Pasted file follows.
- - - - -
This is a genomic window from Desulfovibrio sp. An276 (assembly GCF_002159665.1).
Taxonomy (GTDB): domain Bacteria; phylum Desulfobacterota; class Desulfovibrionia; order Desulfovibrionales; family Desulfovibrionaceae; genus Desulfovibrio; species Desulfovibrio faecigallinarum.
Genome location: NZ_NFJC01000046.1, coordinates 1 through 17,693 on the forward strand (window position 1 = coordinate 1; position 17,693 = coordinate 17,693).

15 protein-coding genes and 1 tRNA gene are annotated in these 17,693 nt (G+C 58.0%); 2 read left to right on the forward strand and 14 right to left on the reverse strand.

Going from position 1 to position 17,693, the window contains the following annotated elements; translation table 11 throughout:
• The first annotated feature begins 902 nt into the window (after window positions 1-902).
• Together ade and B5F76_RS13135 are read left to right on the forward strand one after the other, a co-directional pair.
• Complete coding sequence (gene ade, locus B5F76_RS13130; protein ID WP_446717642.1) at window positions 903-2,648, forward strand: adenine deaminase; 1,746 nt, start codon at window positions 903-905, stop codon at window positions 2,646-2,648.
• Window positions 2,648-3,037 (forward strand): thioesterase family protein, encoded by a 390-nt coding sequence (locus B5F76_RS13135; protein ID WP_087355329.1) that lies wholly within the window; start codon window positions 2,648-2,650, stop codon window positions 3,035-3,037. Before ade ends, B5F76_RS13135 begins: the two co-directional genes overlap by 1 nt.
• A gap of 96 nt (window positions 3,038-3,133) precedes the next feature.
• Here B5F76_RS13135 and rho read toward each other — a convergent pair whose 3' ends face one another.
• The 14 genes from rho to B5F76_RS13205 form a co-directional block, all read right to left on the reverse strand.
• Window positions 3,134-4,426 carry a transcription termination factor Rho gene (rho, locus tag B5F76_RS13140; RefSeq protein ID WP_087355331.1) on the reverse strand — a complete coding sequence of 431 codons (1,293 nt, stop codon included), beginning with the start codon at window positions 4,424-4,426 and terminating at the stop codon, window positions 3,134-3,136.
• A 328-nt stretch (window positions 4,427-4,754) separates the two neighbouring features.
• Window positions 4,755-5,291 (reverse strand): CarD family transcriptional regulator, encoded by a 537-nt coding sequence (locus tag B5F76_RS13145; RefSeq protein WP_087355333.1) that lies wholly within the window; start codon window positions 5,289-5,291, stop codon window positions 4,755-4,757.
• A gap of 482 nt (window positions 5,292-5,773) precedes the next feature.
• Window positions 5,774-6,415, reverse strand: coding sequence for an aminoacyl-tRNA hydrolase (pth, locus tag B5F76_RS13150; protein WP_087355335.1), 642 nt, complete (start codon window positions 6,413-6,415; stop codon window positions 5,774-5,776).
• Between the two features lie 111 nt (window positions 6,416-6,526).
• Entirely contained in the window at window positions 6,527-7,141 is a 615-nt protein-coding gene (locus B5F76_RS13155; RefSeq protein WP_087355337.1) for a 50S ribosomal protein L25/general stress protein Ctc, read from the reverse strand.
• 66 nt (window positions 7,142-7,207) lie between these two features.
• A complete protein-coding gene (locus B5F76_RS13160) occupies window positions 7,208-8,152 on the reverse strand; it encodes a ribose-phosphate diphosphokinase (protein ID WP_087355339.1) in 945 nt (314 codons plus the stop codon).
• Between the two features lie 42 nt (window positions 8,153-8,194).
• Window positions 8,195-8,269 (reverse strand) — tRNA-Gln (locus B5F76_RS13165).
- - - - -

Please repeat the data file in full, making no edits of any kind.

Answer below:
This is a genomic window from Desulfovibrio sp. An276 (assembly GCF_002159665.1).
Taxonomy (GTDB): domain Bacteria; phylum Desulfobacterota; class Desulfovibrionia; order Desulfovibrionales; family Desulfovibrionaceae; genus Desulfovibrio; species Desulfovibrio faecigallinarum.
Genome location: NZ_NFJC01000046.1, coordinates 1 through 17,693 on the forward strand (window position 1 = coordinate 1; position 17,693 = coordinate 17,693).

15 protein-coding genes and 1 tRNA gene are annotated in these 17,693 nt (G+C 58.0%); 2 read left to right on the forward strand and 14 right to left on the reverse strand.

Going from position 1 to position 17,693, the window contains the following annotated elements; translation table 11 throughout:
• The first annotated feature begins 902 nt into the window (after window positions 1-902).
• Together ade and B5F76_RS13135 are read left to right on the forward strand one after the other, a co-directional pair.
• Complete coding sequence (gene ade, locus B5F76_RS13130; protein ID WP_446717642.1) at window positions 903-2,648, forward strand: adenine deaminase; 1,746 nt, start codon at window positions 903-905, stop codon at window positions 2,646-2,648.
• Window positions 2,648-3,037 (forward strand): thioesterase family protein, encoded by a 390-nt coding sequence (locus B5F76_RS13135; protein ID WP_087355329.1) that lies wholly within the window; start codon window positions 2,648-2,650, stop codon window positions 3,035-3,037. Before ade ends, B5F76_RS13135 begins: the two co-directional genes overlap by 1 nt.
• A gap of 96 nt (window positions 3,038-3,133) precedes the next feature.
• Here B5F76_RS13135 and rho read toward each other — a convergent pair whose 3' ends face one another.
• The 14 genes from rho to B5F76_RS13205 form a co-directional block, all read right to left on the reverse strand.
• Window positions 3,134-4,426 carry a transcription termination factor Rho gene (rho, locus tag B5F76_RS13140; RefSeq protein ID WP_087355331.1) on the reverse strand — a complete coding sequence of 431 codons (1,293 nt, stop codon included), beginning with the start codon at window positions 4,424-4,426 and terminating at the stop codon, window positions 3,134-3,136.
• A 328-nt stretch (window positions 4,427-4,754) separates the two neighbouring features.
• Window positions 4,755-5,291 (reverse strand): CarD family transcriptional regulator, encoded by a 537-nt coding sequence (locus tag B5F76_RS13145; RefSeq protein WP_087355333.1) that lies wholly within the window; start codon window positions 5,289-5,291, stop codon window positions 4,755-4,757.
• A gap of 482 nt (window positions 5,292-5,773) precedes the next feature.
• Window positions 5,774-6,415, reverse strand: coding sequence for an aminoacyl-tRNA hydrolase (pth, locus tag B5F76_RS13150; protein WP_087355335.1), 642 nt, complete (start codon window positions 6,413-6,415; stop codon window positions 5,774-5,776).
• Between the two features lie 111 nt (window positions 6,416-6,526).
• Entirely contained in the window at window positions 6,527-7,141 is a 615-nt protein-coding gene (locus B5F76_RS13155; RefSeq protein WP_087355337.1) for a 50S ribosomal protein L25/general stress protein Ctc, read from the reverse strand.
• 66 nt (window positions 7,142-7,207) lie between these two features.
• A complete protein-coding gene (locus B5F76_RS13160) occupies window positions 7,208-8,152 on the reverse strand; it encodes a ribose-phosphate diphosphokinase (protein ID WP_087355339.1) in 945 nt (314 codons plus the stop codon).
• Between the two features lie 42 nt (window positions 8,153-8,194).
• Window positions 8,195-8,269 (reverse strand) — tRNA-Gln (locus B5F76_RS13165).